Experimental Music Love

January 8, 2008

Little Man Tate – About What You Know 29/01/07

Filed under: Album Reviews — by Free Edinburgh Podcast @ 9:29 pm

Little Man Tate – About What You Know

Of all the proposed British albums that were promised to arrive in 2007, this offering was, for me, as highly anticipated as new LPs from the likes of Arcade Fire, Modest Mouse and Radiohead. Far more than just another indie band, Little Man Tate are an act of real intelligence and inegrity, who graced 2006 with a plethora of wonderfully simple yet brilliant indie pop songs such as The Agent and that joyful ode to good times that was House Party At Boothy’s. As with another well known Sheffield band, their demos were swapped around internet forums with glowing recommendations from those in the know, and many of these found their way onto my hard drive. I was blown away by what I heard then, and am somehow even more impressed by the studio cuts that have found their way onto this 12 song (well 11 + the bonus one) modern masterclass in how to make a great guitar album.

Man I Hate Your Band is the perfect opener, with its tantalising intro leading onto a well-crafted rant at the pointless scene bands that populate the British music industry. A perfect one-line sing-along chorus constructed from the title followed by a roudy outro demonstrates the simple fun aesthitic that fills this record and makes it such a joy to listen.

Other old favourites grace the track listing here as the dirty delight that is Down on Marie closes proceedings, with visits to old friends as This Girl Isn’t My Girlfriend and Court Report along the way. Lyrics are packed with witty one liners (“I thought are those great boobs or a wonderbra”) and tackle subjects like cross dressing hooligans, showing a band with a great humour and gift for creating real, interesting characters in smart pop songs.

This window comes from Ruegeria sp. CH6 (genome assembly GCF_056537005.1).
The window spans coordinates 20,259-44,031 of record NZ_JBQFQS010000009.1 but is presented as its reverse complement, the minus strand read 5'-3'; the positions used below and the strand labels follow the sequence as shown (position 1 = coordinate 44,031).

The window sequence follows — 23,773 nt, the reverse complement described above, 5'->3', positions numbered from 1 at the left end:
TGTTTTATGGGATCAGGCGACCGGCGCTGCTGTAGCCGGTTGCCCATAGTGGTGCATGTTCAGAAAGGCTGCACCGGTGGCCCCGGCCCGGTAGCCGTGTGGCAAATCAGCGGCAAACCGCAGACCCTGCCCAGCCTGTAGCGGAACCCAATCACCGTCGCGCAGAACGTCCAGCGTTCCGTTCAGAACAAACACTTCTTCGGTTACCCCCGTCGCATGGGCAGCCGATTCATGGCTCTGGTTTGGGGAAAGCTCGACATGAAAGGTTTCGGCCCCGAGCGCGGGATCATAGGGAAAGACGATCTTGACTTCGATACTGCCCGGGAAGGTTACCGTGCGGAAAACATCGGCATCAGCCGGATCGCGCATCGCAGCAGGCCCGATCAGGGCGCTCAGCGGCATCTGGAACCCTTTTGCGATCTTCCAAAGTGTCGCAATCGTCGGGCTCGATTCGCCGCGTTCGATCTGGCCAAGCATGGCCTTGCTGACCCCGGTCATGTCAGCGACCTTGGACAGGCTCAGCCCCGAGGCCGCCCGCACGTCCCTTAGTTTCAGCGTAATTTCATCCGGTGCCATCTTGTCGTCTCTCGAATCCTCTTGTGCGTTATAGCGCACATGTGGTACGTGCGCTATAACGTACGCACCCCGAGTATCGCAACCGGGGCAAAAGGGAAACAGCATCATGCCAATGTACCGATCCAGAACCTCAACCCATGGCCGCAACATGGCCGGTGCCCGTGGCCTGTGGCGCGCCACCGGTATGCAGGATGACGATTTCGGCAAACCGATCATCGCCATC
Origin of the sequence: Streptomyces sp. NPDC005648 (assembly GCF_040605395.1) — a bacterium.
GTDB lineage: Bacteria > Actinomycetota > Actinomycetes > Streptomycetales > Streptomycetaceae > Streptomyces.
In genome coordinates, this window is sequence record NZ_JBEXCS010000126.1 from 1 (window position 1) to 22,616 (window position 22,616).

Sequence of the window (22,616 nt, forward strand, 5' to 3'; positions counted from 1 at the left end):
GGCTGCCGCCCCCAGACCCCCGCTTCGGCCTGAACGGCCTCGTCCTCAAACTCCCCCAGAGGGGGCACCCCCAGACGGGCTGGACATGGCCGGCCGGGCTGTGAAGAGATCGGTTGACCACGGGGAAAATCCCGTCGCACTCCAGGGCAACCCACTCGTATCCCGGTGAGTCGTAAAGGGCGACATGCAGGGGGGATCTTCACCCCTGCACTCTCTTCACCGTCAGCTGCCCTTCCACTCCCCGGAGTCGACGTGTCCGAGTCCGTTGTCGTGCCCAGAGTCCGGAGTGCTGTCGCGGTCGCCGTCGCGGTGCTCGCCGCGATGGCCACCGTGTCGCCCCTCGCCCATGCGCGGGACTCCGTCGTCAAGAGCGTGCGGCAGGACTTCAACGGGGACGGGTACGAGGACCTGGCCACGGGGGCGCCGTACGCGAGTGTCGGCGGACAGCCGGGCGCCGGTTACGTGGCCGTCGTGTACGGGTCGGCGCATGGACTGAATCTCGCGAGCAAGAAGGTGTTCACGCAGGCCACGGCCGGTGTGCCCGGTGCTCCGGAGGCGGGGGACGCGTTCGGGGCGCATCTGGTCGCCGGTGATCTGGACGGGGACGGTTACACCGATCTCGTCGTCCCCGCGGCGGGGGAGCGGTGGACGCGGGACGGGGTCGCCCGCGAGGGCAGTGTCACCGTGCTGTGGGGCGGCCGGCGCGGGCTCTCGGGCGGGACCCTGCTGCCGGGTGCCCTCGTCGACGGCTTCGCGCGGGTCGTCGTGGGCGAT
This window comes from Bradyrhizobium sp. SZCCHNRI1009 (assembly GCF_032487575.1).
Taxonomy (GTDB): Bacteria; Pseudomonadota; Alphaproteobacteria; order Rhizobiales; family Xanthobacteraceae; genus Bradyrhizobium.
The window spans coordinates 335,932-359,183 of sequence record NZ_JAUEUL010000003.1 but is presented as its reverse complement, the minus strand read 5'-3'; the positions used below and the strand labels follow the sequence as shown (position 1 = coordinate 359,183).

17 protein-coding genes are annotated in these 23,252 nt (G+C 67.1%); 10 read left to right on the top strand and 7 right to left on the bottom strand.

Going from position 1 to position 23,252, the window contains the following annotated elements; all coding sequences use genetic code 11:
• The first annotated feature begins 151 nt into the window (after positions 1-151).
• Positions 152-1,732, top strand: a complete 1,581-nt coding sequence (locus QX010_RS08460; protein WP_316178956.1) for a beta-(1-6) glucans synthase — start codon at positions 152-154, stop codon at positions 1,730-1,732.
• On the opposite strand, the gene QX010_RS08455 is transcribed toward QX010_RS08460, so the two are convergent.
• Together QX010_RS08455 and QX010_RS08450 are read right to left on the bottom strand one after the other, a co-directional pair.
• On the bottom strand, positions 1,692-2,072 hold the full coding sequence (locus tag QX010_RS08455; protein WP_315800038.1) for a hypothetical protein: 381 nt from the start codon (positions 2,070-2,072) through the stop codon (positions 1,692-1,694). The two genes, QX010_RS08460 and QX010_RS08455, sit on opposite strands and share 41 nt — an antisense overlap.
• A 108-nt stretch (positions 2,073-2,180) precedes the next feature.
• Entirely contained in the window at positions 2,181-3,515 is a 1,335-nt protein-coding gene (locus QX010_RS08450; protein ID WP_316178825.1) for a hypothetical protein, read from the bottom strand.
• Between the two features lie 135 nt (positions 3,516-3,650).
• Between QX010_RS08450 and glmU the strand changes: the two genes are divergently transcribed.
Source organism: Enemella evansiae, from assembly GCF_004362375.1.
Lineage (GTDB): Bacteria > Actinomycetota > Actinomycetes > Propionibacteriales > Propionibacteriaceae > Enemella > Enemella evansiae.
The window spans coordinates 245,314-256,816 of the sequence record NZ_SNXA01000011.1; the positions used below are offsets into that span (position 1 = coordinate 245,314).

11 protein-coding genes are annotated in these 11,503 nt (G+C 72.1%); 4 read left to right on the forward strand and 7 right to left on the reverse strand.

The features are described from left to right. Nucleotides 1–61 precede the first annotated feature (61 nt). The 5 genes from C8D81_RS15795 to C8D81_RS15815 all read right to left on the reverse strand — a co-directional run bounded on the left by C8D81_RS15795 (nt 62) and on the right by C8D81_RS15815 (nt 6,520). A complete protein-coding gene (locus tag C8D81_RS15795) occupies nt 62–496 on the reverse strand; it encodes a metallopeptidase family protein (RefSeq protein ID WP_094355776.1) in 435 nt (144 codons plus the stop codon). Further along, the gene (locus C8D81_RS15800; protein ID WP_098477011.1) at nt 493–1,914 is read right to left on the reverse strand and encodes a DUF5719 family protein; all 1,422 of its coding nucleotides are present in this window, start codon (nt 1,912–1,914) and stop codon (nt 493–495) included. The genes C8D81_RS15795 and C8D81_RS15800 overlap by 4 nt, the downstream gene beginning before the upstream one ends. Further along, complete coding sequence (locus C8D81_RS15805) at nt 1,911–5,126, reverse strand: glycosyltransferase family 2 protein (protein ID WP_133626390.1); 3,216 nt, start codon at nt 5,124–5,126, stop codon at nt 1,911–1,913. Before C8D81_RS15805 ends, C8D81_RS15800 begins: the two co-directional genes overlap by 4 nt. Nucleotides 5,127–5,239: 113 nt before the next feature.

Of the entirely new tracks, Little Big Man is probably the stand out, taking the best bits of Kaiser Chiefs and The Jam, with added hand claps and ‘ooh ooh’ chorus. The inclusion of This Must Be Love is the reason why there is no Hello Miss Lovely (So You Like My Jeans), with the thought that one slightly soppier moment was enough. It does show a softer side to the band, and unlike so many of their peers, deals with real moments and situations concerning modern romance (“You said ‘well do you love me?’/I said well I think you’re fit.”)

Who Invented These Lists is in similar vein to Bromhead’s Jacket’s Celebrityism and Just Jack’s Stars in Their Eyes and is just as cynical and clever a take on the world that Heat magazine commentates on so religously.

There’s no pretension here. There are no gimmicks. This is just a collection of big anthems that every 16-25 year old in this country will find something the relates to their own life in. Such 3 minute wonders as Sexy In Latin tell tales that could happen to anyone out there (“we stay out drinking in the park/ I walk you home after dark”) and it’s this everyman attitude that is this band’s biggest attraction.

Alex Turner may have been the one to re-invigorate the northern indie scene with his kitchen sink dramas, and while Little Man Tate may not have that insightfulness that turned Arctic Monkeys into such a phenomena, they have shown here that can write just as fantastic pop tunes as the best of them. The album every British rock ‘n’ roll band want to make. Marks off for not including The Agent though.



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